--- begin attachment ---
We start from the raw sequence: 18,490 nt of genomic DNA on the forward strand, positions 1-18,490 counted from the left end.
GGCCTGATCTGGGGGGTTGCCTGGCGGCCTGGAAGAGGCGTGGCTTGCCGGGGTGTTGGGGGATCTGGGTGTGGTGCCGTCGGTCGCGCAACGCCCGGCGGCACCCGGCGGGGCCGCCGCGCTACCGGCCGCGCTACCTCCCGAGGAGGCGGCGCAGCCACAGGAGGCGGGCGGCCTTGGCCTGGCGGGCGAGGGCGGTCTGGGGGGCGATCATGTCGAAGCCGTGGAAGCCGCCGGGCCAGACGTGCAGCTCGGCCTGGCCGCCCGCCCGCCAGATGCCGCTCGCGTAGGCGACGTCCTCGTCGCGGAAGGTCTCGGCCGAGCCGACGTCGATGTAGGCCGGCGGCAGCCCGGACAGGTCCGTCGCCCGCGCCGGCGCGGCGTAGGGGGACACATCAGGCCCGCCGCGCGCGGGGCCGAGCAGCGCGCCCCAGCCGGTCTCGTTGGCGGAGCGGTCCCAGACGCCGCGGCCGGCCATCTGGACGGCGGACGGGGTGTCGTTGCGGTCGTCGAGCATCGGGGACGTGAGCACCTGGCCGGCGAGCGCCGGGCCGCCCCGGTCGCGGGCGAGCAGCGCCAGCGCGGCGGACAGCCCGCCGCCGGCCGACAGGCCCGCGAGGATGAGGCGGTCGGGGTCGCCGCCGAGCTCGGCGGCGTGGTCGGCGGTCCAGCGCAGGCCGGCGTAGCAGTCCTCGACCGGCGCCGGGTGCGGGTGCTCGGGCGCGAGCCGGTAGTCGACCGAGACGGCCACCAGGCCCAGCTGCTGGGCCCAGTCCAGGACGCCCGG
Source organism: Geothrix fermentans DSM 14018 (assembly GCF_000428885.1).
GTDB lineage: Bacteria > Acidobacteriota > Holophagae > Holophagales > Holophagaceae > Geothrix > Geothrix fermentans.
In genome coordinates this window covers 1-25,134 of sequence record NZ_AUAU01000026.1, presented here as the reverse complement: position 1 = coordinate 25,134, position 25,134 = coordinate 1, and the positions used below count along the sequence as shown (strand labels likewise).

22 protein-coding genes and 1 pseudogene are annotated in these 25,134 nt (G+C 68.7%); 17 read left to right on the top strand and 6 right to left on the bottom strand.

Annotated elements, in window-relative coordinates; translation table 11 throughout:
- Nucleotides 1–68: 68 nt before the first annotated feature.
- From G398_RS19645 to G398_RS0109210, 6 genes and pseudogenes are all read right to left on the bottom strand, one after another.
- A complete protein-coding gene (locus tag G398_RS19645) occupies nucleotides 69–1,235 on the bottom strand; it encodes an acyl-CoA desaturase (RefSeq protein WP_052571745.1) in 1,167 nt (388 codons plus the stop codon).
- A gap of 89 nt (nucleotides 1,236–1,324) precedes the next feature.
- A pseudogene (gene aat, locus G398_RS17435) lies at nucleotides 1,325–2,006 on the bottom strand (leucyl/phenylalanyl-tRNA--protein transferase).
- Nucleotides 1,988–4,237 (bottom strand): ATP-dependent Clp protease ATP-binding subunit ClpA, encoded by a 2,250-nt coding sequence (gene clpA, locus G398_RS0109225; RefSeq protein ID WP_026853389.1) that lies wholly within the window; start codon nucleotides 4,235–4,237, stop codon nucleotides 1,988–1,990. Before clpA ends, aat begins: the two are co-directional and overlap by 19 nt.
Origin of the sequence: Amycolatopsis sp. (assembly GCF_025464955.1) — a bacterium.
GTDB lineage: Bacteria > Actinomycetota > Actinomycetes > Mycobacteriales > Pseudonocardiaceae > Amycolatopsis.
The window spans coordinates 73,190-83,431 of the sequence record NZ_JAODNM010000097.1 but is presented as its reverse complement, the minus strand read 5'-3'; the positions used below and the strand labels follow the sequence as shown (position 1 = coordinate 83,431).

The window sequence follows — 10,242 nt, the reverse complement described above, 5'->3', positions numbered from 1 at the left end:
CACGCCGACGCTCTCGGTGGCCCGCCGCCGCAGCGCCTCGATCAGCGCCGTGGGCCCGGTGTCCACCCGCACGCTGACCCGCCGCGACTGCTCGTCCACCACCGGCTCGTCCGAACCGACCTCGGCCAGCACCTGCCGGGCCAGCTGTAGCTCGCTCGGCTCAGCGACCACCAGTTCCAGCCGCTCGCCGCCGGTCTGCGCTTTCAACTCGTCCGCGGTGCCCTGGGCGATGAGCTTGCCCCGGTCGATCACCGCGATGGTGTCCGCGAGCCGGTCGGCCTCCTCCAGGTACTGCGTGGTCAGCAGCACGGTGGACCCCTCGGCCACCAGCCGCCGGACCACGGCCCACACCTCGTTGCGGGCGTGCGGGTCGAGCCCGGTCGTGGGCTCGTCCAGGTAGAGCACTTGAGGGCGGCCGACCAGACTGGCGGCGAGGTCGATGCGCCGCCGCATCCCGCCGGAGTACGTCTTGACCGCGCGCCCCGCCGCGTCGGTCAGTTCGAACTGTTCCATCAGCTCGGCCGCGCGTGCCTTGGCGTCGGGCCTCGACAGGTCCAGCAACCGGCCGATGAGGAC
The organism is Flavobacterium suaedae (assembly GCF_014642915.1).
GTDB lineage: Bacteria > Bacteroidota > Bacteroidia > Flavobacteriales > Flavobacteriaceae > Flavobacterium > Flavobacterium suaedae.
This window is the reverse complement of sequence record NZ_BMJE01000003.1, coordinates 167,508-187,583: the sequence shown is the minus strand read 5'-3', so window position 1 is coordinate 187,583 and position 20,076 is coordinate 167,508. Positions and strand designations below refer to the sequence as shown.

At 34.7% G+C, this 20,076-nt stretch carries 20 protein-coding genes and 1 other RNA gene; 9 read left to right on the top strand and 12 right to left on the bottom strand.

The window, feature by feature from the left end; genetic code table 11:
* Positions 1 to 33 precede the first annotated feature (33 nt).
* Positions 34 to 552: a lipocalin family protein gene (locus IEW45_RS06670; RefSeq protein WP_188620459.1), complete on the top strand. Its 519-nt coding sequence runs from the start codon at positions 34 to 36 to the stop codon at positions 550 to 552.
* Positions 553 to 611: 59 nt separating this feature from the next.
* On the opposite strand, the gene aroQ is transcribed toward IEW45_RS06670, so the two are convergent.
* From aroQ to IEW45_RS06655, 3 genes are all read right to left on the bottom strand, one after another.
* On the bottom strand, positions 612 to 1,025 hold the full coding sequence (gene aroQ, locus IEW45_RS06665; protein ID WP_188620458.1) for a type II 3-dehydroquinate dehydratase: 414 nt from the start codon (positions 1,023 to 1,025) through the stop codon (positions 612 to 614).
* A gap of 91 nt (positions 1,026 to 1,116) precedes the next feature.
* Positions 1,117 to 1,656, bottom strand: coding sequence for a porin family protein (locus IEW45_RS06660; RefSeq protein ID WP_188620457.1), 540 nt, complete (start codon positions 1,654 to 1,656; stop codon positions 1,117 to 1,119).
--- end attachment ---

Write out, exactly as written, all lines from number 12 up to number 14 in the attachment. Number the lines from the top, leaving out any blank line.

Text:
- A pseudogene (gene aat, locus G398_RS17435) lies at nucleotides 1,325–2,006 on the bottom strand (leucyl/phenylalanyl-tRNA--protein transferase).
- Nucleotides 1,988–4,237 (bottom strand): ATP-dependent Clp protease ATP-binding subunit ClpA, encoded by a 2,250-nt coding sequence (gene clpA, locus G398_RS0109225; RefSeq protein ID WP_026853389.1) that lies wholly within the window; start codon nucleotides 4,235–4,237, stop codon nucleotides 1,988–1,990. Before clpA ends, aat begins: the two are co-directional and overlap by 19 nt.
Origin of the sequence: Amycolatopsis sp. (assembly GCF_025464955.1) — a bacterium.